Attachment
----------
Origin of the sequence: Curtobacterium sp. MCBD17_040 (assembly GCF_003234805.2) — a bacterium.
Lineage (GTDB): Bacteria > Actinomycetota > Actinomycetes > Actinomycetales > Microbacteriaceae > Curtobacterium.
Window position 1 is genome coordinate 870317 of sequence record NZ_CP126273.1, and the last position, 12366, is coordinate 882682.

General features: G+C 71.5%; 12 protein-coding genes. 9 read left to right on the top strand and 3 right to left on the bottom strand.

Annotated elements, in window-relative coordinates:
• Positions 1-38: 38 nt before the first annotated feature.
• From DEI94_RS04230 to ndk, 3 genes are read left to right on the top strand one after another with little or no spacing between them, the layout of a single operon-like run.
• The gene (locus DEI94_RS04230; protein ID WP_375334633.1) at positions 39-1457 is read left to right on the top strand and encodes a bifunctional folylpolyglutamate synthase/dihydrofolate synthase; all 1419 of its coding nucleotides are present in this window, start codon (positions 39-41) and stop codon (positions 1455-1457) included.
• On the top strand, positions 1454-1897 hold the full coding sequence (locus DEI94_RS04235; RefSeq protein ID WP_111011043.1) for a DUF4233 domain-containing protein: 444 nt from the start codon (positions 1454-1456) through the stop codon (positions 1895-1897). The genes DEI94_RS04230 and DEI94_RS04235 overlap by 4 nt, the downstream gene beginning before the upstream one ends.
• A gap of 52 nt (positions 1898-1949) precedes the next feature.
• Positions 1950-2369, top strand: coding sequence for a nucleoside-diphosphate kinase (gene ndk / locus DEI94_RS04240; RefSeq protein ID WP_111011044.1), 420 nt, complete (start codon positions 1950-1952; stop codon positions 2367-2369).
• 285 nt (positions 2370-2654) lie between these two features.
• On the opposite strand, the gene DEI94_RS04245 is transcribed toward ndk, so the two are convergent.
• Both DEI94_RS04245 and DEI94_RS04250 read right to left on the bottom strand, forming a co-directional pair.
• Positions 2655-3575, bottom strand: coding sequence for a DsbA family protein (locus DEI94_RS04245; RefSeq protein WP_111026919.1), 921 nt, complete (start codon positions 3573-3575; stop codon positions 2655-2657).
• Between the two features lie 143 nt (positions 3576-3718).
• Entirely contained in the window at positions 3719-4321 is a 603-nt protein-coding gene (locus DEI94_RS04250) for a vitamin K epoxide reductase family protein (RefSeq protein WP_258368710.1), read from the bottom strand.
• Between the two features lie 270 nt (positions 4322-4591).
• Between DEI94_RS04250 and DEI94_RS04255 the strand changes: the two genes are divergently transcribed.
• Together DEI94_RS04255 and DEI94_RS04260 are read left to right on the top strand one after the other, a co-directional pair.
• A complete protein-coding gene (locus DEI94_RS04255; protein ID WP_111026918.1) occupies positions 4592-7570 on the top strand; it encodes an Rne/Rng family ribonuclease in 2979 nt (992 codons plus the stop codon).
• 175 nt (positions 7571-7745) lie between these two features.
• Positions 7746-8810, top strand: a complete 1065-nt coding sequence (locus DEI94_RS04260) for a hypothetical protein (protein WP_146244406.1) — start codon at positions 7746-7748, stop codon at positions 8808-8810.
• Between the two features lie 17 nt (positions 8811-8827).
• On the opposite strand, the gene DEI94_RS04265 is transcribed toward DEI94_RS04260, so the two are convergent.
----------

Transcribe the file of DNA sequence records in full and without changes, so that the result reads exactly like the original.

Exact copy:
Origin of the sequence: Curtobacterium sp. MCBD17_040 (assembly GCF_003234805.2) — a bacterium.
Lineage (GTDB): Bacteria > Actinomycetota > Actinomycetes > Actinomycetales > Microbacteriaceae > Curtobacterium.
Window position 1 is genome coordinate 870317 of sequence record NZ_CP126273.1, and the last position, 12366, is coordinate 882682.

General features: G+C 71.5%; 12 protein-coding genes. 9 read left to right on the top strand and 3 right to left on the bottom strand.

Annotated elements, in window-relative coordinates:
• Positions 1-38: 38 nt before the first annotated feature.
• From DEI94_RS04230 to ndk, 3 genes are read left to right on the top strand one after another with little or no spacing between them, the layout of a single operon-like run.
• The gene (locus DEI94_RS04230; protein ID WP_375334633.1) at positions 39-1457 is read left to right on the top strand and encodes a bifunctional folylpolyglutamate synthase/dihydrofolate synthase; all 1419 of its coding nucleotides are present in this window, start codon (positions 39-41) and stop codon (positions 1455-1457) included.
• On the top strand, positions 1454-1897 hold the full coding sequence (locus DEI94_RS04235; RefSeq protein ID WP_111011043.1) for a DUF4233 domain-containing protein: 444 nt from the start codon (positions 1454-1456) through the stop codon (positions 1895-1897). The genes DEI94_RS04230 and DEI94_RS04235 overlap by 4 nt, the downstream gene beginning before the upstream one ends.
• A gap of 52 nt (positions 1898-1949) precedes the next feature.
• Positions 1950-2369, top strand: coding sequence for a nucleoside-diphosphate kinase (gene ndk / locus DEI94_RS04240; RefSeq protein ID WP_111011044.1), 420 nt, complete (start codon positions 1950-1952; stop codon positions 2367-2369).
• 285 nt (positions 2370-2654) lie between these two features.
• On the opposite strand, the gene DEI94_RS04245 is transcribed toward ndk, so the two are convergent.
• Both DEI94_RS04245 and DEI94_RS04250 read right to left on the bottom strand, forming a co-directional pair.
• Positions 2655-3575, bottom strand: coding sequence for a DsbA family protein (locus DEI94_RS04245; RefSeq protein WP_111026919.1), 921 nt, complete (start codon positions 3573-3575; stop codon positions 2655-2657).
• Between the two features lie 143 nt (positions 3576-3718).
• Entirely contained in the window at positions 3719-4321 is a 603-nt protein-coding gene (locus DEI94_RS04250) for a vitamin K epoxide reductase family protein (RefSeq protein WP_258368710.1), read from the bottom strand.
• Between the two features lie 270 nt (positions 4322-4591).
• Between DEI94_RS04250 and DEI94_RS04255 the strand changes: the two genes are divergently transcribed.
• Together DEI94_RS04255 and DEI94_RS04260 are read left to right on the top strand one after the other, a co-directional pair.
• A complete protein-coding gene (locus DEI94_RS04255; protein ID WP_111026918.1) occupies positions 4592-7570 on the top strand; it encodes an Rne/Rng family ribonuclease in 2979 nt (992 codons plus the stop codon).
• 175 nt (positions 7571-7745) lie between these two features.
• Positions 7746-8810, top strand: a complete 1065-nt coding sequence (locus DEI94_RS04260) for a hypothetical protein (protein WP_146244406.1) — start codon at positions 7746-7748, stop codon at positions 8808-8810.
• Between the two features lie 17 nt (positions 8811-8827).
• On the opposite strand, the gene DEI94_RS04265 is transcribed toward DEI94_RS04260, so the two are convergent.